You say you want to do something – but you find yourself doing something completely different. Has this ever happened to you? You say you’ll finally get around to exercising. You block off an hour after work just for the sole purpose of following an exercise video on YouTube. But then a movie trailer caught your attention and you decided to watch it first. One trailer led to another until, after more than an hour catching up on several new trailers, you push back the idea of exercising to a later date – yet again.
THAT’S the power of habits, and that is what the book Atomic Habits by James Clear is about.
Why take the time?
Well, to put it straight-forwardly, if you want to finally overcome your habits that have been holding you back for years, then you would need specific and actionable steps that actually work. You can technically do it on your own. But if you’ve tried – and of course you have – you know that it’s not an easy feat to accomplish. On the contrary, you may find that you start building a new habit on a good note, only to backslide to your old ways in about a week. So you start again – and again, and again, and again. It’s like a never-ending cycle, and it drains you of your motivation and drive to even make a go for it after years of trying.
That’s where Atomic Habits comes in. It comes off as authentic and credible, and it shouldn’t be a surprise. After all, James Clear is one of the notable names on habits and continuous improvement. You’ll read from a guy who actually knows what he’s talking about from experience – not just theories.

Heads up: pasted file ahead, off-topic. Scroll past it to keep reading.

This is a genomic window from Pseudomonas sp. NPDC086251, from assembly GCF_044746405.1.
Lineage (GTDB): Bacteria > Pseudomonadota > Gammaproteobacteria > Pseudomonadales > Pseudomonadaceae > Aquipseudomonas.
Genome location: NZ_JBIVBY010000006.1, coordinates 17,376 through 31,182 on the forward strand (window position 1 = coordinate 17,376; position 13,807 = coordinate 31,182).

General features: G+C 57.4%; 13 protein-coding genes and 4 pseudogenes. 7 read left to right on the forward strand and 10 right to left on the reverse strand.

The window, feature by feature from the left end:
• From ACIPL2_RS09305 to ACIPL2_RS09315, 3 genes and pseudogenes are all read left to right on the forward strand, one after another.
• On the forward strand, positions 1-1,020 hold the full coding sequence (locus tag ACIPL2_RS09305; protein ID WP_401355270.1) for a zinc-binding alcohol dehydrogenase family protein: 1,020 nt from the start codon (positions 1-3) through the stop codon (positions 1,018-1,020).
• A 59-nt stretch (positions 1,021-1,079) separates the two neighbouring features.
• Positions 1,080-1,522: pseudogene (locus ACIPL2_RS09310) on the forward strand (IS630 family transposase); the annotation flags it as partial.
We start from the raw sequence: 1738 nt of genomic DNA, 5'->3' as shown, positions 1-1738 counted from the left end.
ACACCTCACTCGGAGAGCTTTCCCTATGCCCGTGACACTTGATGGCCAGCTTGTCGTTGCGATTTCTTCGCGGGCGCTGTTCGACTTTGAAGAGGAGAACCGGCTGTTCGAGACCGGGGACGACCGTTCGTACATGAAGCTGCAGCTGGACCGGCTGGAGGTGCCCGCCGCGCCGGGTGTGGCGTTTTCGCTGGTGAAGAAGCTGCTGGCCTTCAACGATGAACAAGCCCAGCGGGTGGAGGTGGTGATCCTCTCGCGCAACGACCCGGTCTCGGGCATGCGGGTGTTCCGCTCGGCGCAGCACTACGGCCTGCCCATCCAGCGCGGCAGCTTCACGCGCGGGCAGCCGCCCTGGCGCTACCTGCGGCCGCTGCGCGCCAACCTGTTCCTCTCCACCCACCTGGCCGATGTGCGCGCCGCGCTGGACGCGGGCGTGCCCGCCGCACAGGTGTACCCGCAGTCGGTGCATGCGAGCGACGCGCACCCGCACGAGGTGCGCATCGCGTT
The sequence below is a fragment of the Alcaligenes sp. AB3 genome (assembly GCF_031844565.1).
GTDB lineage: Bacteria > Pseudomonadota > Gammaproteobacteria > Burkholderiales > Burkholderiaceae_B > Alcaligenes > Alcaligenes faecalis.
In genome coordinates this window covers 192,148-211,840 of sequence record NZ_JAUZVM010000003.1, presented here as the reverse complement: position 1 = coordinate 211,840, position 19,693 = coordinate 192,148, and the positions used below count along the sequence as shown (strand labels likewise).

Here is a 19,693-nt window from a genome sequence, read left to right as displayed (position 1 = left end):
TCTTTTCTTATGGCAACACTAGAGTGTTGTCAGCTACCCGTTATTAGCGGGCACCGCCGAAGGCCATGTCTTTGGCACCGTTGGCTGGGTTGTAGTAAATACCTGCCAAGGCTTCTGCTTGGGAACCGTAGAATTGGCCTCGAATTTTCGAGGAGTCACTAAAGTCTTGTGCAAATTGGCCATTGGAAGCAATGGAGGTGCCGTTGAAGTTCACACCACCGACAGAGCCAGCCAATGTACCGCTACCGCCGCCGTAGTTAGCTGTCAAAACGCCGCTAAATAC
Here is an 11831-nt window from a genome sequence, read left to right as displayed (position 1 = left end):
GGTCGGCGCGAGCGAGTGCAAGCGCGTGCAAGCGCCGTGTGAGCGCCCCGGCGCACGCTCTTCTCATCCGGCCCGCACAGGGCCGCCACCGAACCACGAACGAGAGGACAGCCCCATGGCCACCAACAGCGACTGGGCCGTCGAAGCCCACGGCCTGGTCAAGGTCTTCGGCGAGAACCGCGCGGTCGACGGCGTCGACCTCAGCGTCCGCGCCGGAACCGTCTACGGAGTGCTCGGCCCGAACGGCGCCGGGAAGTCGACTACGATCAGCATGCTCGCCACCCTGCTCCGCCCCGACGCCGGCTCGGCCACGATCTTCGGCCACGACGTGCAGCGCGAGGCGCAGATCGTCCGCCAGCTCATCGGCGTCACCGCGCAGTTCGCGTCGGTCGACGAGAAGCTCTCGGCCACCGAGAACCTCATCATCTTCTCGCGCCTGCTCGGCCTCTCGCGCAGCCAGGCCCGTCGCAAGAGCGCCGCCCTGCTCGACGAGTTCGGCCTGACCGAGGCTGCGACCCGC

Make it work
What we at #LaurusPH like about Atomic Habits is that it doesn’t paint a rosy picture of somehow magically transforming your life overnight. It gives a very real, no-nonsense talk about what you CAN do in spite of all the crazy things around you.
Yes, life happens. There’ll be times when you’re swamped, overly exhausted, and just plain frustrated. You may find yourself stuck and demotivated to push forward. But despite all these factors, it IS possible to still be intentional about creating an immediate environment that’s conducive to personal growth and development. And yes, expect to fall on track sometimes (it happens even to the best of us), but you can get the drive to get yourself on track.
Here are some of the passages that really made us think and reflect:
- Every action you take is a vote for the type of person you wish to become. No single instance will transform your beliefs, but as the votes build up, so does the evidence of your new identity.
- You do not rise to the level of your goals. You fall to the level of your systems.
- Goals are good for setting a direction, but systems are best for making progress.
- Habits are the compound interest of self-improvement.
What are the habits you want to change? And what are you doing to make it happen? As always, we’d love to hear your thoughts and ideas in the comments. Remember that breaking bad habits spells out one thing: it means you’re making room for good ones.